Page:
Kick Out the Bottom by Erik Mortenson & Christopher Kramer
Recently I had the chance to sit down with author Erik Mortenson to discuss our collaborative memoir called Kick Out the Bottom (Check out the conversation in the video above). This is a book we've been working on since about 2015 or 2016 so it's nice that it's finally coming out. It's releasing through Cornerstone Press at the end of August. Presales for the print edition have begun (contact www.uwsp.edu/cornerstone or email@example.com).
Kick Out the Bottom is an experimental memoir that chronicles our time in bohemian Detroit at the millennium’s turn. Together we express our views on both the city and a mutual friend who became something of a mystical teacher, introducing us to the occult, magic, yoga, and counterculture ideas. It also attempts to understand and negotiate the obvious racial implications of two white men journeying through a majority-Black city while going through a transformative experience.
Here is the synopsis:
Amidst the ruins of Detroit, two seekers question all that they thought they knew as they struggle to achieve spiritual awakening in this collaborative memoir. Guided by Ryan, an eccentric mystic from the suburbs, the pair explore a ramshackle city while running experiments on themselves in a bid for understanding who they are and what life means. But as the questions Ryan poses deepen, the two are left wondering what happens when you truly “kick out the bottom.”
And here are a few blurbs in support of the book.
“Yes, ‘kick out the jams’ was one generation’s provocation, but Mortenson and Kramer inhabited in their youth a heady mixture of punkish aesthetics and neo-hip mysticism. They give us a Detroit that was on the edge of massive re- transformation even as they were themselves on their way to new modes of living.”
--Aldon Lynn Nielsen
George and Barbara Kelly Professor of American Literature
The Pennsylvania State University
“In Rilkean fashion, Kick Out the Bottom explores characters who are willing to change their lives as they endure an archetypal search for meaning.”
Professor of English, Purdue University
editor of The Cambridge Companion to American Poetry and Politics since 1900
“Kick Out the Bottom is the future of literature, or, to appropriate from the Detroit that the book transcends, we may ask, ‘Is there a Kick Out the Bottom in your future?’”
—Stephen Paul Miller
Professor of English, St. John’s University
author of Being with a Bullet
As my readers know, my writing focuses on magic and mysticism. Through my fiction, I examine philosophical dualities, alternate realities, and spiritual revelations. Erik’s work assesses the Beat generation and the elusive “moment,” as well as underground literature in Turkey. I’m a Detroit native and I met Erik while he was doing his PhD from Wayne State University. If you would like to know more about us, you can check out Erik’s website at https://erikmortenson.wixsite.com/home or my About page.
Thanks for reading and I hope you check out the video. We discuss the challenges of collaborating on this book as well as chat about some behind the scenes stories. And if you would like to order the print edition contact www.uwsp.edu/cornerstone or firstname.lastname@example.org.
That's all for today.
"It may happen that small differences in the initial conditions produce very great ones in the final phenomena.” - Henri Poincare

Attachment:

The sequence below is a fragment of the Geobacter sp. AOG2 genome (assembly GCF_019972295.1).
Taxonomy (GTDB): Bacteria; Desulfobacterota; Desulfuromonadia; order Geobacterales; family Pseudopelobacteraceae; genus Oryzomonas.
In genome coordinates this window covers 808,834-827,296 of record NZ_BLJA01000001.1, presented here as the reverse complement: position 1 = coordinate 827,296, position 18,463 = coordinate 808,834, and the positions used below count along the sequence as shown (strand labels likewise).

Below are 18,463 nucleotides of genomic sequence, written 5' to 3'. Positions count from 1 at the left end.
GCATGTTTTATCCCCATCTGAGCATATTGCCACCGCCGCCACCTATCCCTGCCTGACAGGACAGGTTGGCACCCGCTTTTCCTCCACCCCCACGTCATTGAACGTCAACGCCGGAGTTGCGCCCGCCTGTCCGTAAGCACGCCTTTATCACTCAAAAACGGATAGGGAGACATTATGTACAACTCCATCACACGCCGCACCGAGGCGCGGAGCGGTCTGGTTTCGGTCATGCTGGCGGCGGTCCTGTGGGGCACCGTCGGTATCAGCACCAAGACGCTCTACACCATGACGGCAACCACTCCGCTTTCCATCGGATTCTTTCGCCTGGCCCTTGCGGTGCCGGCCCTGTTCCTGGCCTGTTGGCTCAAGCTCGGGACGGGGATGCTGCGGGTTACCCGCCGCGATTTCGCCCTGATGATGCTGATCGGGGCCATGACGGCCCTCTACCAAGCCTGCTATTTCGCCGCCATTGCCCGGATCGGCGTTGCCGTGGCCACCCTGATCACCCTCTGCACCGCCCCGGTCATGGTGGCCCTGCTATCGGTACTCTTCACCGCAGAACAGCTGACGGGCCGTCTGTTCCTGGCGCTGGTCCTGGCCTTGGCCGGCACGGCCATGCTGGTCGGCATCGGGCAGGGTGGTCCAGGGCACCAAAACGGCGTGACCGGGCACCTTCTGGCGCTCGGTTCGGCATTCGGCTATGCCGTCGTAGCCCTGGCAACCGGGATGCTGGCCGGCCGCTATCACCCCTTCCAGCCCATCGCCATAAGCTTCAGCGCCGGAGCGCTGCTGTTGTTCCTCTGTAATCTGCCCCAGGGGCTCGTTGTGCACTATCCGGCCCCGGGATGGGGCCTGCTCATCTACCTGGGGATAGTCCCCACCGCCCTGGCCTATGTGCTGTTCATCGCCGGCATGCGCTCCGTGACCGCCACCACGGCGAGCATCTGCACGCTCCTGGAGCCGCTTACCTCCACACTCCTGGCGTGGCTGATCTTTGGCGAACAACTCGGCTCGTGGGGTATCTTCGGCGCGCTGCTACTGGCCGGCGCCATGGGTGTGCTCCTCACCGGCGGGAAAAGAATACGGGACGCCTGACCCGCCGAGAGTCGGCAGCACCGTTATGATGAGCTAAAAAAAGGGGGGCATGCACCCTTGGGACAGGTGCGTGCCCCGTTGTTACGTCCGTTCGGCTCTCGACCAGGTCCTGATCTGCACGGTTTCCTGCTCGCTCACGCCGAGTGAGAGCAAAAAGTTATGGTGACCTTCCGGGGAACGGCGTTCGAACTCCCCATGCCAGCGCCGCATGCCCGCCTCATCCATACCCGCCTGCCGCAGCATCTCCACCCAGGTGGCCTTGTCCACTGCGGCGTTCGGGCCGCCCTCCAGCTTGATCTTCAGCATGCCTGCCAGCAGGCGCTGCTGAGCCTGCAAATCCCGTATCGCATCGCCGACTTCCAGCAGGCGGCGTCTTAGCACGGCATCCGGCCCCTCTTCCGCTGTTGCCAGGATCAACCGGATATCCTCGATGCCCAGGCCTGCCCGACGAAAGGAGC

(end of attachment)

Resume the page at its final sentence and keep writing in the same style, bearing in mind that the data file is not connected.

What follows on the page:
“Chance is a word void of sense; nothing can exist without a cause.” - Voltaire
I enter my studio like every other evening, sitting down on the bed and looking out the window into the night skyline of Portland, Oregon. As the sound of metropolitan-life increases, my thoughts drift to the many pressures of life and the plethora of different ideas associated with it: civic pressure, stamina, and interpersonal relationships. I glance at my windowsill and as I do this, my eyes pass over a key ring. Without thinking about it, I just stare at the ring. Wait. Those are not my keys, and what are they doing on my windowsill?
Suddenly, I feel paranoia, and look around, wondering if someone has been inside my apartment. Everything looks in order, nothing amiss, no signs of searching or of theft. I lift the keys and study them; they’re all new chrome-plated keys of different shapes and sizes. Upon closer examination, I discover something peculiar: four of the seven keys have “ACE” engraved on them. This may not sound too strange. ACE Hardware sells keys. But to me it’s a sign: Four Aces makes up a winning hand in poker. Most people wouldn't notice. I, however, have a keen interest in symbolic coincidences. I believe in chance, or better yet, I believe in synchronicity: the aligning of two arbitrary events, which actually have a distinct connection.
In this situation, either chance came into play or I’m being stalked? I don’t know why anyone would want to stalk me, so some random event caused the keys to appear on my windowsill and the strange probability of four of them having ACE engraved upon them. How this curious event integrates itself into my life is determined by the knowledge of how these keys appeared and also how my mind sees this “coincidence.”
In the essay, The Process of Individuation, Marie-Louise Von Franz speaks of the theory of “coincidence” as examined from the point of view of Carl Jung’s concept of synchronicity. Von Franz describes synchronicity as “… a “meaningful coincidence” of outer and inner events that are not themselves casually connected.” The symbol of the Four Aces resonates with me because of a personal connection concerning the symbols of the key, gambling, the seven, and the four.
In esoteric theory, the four doors of the four cosmic watchtowers are symbolic ways to describe centering yourself within your psyche; east, west, north, south. To do a mystical banishing, one must petition the four directions. Over the years, I’ve lived a reckless life, which I consider a game that is located high above a game board. Few people understand the rules of this game, but they play. I gamble with my life often. But this gambling produces a profound understanding of the game and its eventual outcome. As far as seven, seven alchemical stages exist to reach the gold, the nirvana, the heaven, the nameless.
Now, this all could be mere coincidence if it weren’t for the resonation within my personal experience. In George B. Hogenson’s The Self, the Symbolic and Synchronicity: Virtual Realities and the Emergence of the Psyche, the differential between chance events and synchronicity is determined by his defense of the archetype. He states: